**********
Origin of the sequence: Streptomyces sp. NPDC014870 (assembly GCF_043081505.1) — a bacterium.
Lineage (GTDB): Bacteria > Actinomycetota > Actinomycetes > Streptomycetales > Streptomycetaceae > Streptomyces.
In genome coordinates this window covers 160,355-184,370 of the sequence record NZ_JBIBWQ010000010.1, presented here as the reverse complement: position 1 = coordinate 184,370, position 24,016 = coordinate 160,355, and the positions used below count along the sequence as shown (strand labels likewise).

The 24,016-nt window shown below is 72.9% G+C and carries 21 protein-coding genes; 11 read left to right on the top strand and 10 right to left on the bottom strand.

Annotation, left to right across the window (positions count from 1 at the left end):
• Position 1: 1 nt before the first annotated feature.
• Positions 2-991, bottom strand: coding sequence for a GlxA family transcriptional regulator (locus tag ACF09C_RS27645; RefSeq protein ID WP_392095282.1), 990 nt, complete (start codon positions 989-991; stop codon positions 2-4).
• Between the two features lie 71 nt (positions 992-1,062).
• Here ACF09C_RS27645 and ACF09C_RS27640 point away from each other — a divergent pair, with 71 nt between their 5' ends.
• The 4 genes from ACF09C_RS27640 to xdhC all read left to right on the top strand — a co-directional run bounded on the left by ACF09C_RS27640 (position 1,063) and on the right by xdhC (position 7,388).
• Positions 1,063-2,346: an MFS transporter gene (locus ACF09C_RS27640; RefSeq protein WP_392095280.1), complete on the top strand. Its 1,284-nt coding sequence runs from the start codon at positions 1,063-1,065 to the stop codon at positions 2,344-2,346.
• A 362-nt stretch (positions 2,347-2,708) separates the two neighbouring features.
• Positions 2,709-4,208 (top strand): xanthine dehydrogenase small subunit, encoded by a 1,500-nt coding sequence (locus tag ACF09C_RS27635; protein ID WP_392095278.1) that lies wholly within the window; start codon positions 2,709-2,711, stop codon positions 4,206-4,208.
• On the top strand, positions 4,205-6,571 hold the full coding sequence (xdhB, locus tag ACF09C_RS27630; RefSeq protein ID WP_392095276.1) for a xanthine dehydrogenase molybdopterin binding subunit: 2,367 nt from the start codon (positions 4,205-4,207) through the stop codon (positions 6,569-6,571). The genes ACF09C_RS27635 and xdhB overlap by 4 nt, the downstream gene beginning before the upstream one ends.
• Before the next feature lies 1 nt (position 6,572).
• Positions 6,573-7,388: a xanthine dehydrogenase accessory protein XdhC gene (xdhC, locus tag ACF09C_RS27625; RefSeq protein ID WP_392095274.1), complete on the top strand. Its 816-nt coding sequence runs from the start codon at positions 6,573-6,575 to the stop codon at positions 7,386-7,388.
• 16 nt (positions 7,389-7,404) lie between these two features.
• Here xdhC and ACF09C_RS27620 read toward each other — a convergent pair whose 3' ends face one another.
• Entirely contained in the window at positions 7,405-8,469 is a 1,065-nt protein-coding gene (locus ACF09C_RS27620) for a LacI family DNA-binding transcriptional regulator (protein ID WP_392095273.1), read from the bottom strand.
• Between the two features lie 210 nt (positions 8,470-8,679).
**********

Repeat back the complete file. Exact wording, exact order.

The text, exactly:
Origin of the sequence: Streptomyces sp. NPDC014870 (assembly GCF_043081505.1) — a bacterium.
Lineage (GTDB): Bacteria > Actinomycetota > Actinomycetes > Streptomycetales > Streptomycetaceae > Streptomyces.
In genome coordinates this window covers 160,355-184,370 of the sequence record NZ_JBIBWQ010000010.1, presented here as the reverse complement: position 1 = coordinate 184,370, position 24,016 = coordinate 160,355, and the positions used below count along the sequence as shown (strand labels likewise).

The 24,016-nt window shown below is 72.9% G+C and carries 21 protein-coding genes; 11 read left to right on the top strand and 10 right to left on the bottom strand.

Annotation, left to right across the window (positions count from 1 at the left end):
• Position 1: 1 nt before the first annotated feature.
• Positions 2-991, bottom strand: coding sequence for a GlxA family transcriptional regulator (locus tag ACF09C_RS27645; RefSeq protein ID WP_392095282.1), 990 nt, complete (start codon positions 989-991; stop codon positions 2-4).
• Between the two features lie 71 nt (positions 992-1,062).
• Here ACF09C_RS27645 and ACF09C_RS27640 point away from each other — a divergent pair, with 71 nt between their 5' ends.
• The 4 genes from ACF09C_RS27640 to xdhC all read left to right on the top strand — a co-directional run bounded on the left by ACF09C_RS27640 (position 1,063) and on the right by xdhC (position 7,388).
• Positions 1,063-2,346: an MFS transporter gene (locus ACF09C_RS27640; RefSeq protein WP_392095280.1), complete on the top strand. Its 1,284-nt coding sequence runs from the start codon at positions 1,063-1,065 to the stop codon at positions 2,344-2,346.
• A 362-nt stretch (positions 2,347-2,708) separates the two neighbouring features.
• Positions 2,709-4,208 (top strand): xanthine dehydrogenase small subunit, encoded by a 1,500-nt coding sequence (locus tag ACF09C_RS27635; protein ID WP_392095278.1) that lies wholly within the window; start codon positions 2,709-2,711, stop codon positions 4,206-4,208.
• On the top strand, positions 4,205-6,571 hold the full coding sequence (xdhB, locus tag ACF09C_RS27630; RefSeq protein ID WP_392095276.1) for a xanthine dehydrogenase molybdopterin binding subunit: 2,367 nt from the start codon (positions 4,205-4,207) through the stop codon (positions 6,569-6,571). The genes ACF09C_RS27635 and xdhB overlap by 4 nt, the downstream gene beginning before the upstream one ends.
• Before the next feature lies 1 nt (position 6,572).
• Positions 6,573-7,388: a xanthine dehydrogenase accessory protein XdhC gene (xdhC, locus tag ACF09C_RS27625; RefSeq protein ID WP_392095274.1), complete on the top strand. Its 816-nt coding sequence runs from the start codon at positions 6,573-6,575 to the stop codon at positions 7,386-7,388.
• 16 nt (positions 7,389-7,404) lie between these two features.
• Here xdhC and ACF09C_RS27620 read toward each other — a convergent pair whose 3' ends face one another.
• Entirely contained in the window at positions 7,405-8,469 is a 1,065-nt protein-coding gene (locus ACF09C_RS27620) for a LacI family DNA-binding transcriptional regulator (protein ID WP_392095273.1), read from the bottom strand.
• Between the two features lie 210 nt (positions 8,470-8,679).